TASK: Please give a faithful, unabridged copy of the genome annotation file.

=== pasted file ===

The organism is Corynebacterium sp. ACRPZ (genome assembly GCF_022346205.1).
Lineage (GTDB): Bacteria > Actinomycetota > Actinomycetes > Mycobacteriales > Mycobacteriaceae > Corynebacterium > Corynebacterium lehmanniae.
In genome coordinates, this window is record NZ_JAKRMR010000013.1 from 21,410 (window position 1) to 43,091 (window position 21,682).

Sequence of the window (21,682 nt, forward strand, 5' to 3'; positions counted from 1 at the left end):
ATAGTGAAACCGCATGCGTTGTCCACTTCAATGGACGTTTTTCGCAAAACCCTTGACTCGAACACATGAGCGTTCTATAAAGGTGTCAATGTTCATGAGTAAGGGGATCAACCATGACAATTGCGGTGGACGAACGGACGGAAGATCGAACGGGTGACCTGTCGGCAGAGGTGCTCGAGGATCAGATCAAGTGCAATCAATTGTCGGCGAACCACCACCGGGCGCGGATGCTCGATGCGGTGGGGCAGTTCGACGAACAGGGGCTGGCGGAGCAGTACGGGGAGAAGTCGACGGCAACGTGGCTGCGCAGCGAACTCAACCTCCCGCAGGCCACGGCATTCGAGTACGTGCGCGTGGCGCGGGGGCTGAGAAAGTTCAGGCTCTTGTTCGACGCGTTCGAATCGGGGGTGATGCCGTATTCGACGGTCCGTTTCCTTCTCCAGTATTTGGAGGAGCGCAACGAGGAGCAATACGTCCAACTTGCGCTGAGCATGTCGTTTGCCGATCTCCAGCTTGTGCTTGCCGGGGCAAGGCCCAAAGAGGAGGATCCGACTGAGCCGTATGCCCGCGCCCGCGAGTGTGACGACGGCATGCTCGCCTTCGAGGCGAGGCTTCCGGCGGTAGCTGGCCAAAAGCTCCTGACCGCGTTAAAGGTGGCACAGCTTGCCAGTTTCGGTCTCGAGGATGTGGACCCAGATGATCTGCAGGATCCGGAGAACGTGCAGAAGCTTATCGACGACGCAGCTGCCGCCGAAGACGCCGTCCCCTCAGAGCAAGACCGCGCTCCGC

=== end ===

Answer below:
The organism is Corynebacterium sp. ACRPZ (genome assembly GCF_022346205.1).
Lineage (GTDB): Bacteria > Actinomycetota > Actinomycetes > Mycobacteriales > Mycobacteriaceae > Corynebacterium > Corynebacterium lehmanniae.
In genome coordinates, this window is record NZ_JAKRMR010000013.1 from 21,410 (window position 1) to 43,091 (window position 21,682).

Sequence of the window (21,682 nt, forward strand, 5' to 3'; positions counted from 1 at the left end):
ATAGTGAAACCGCATGCGTTGTCCACTTCAATGGACGTTTTTCGCAAAACCCTTGACTCGAACACATGAGCGTTCTATAAAGGTGTCAATGTTCATGAGTAAGGGGATCAACCATGACAATTGCGGTGGACGAACGGACGGAAGATCGAACGGGTGACCTGTCGGCAGAGGTGCTCGAGGATCAGATCAAGTGCAATCAATTGTCGGCGAACCACCACCGGGCGCGGATGCTCGATGCGGTGGGGCAGTTCGACGAACAGGGGCTGGCGGAGCAGTACGGGGAGAAGTCGACGGCAACGTGGCTGCGCAGCGAACTCAACCTCCCGCAGGCCACGGCATTCGAGTACGTGCGCGTGGCGCGGGGGCTGAGAAAGTTCAGGCTCTTGTTCGACGCGTTCGAATCGGGGGTGATGCCGTATTCGACGGTCCGTTTCCTTCTCCAGTATTTGGAGGAGCGCAACGAGGAGCAATACGTCCAACTTGCGCTGAGCATGTCGTTTGCCGATCTCCAGCTTGTGCTTGCCGGGGCAAGGCCCAAAGAGGAGGATCCGACTGAGCCGTATGCCCGCGCCCGCGAGTGTGACGACGGCATGCTCGCCTTCGAGGCGAGGCTTCCGGCGGTAGCTGGCCAAAAGCTCCTGACCGCGTTAAAGGTGGCACAGCTTGCCAGTTTCGGTCTCGAGGATGTGGACCCAGATGATCTGCAGGATCCGGAGAACGTGCAGAAGCTTATCGACGACGCAGCTGCCGCCGAAGACGCCGTCCCCTCAGAGCAAGACCGCGCTCCGC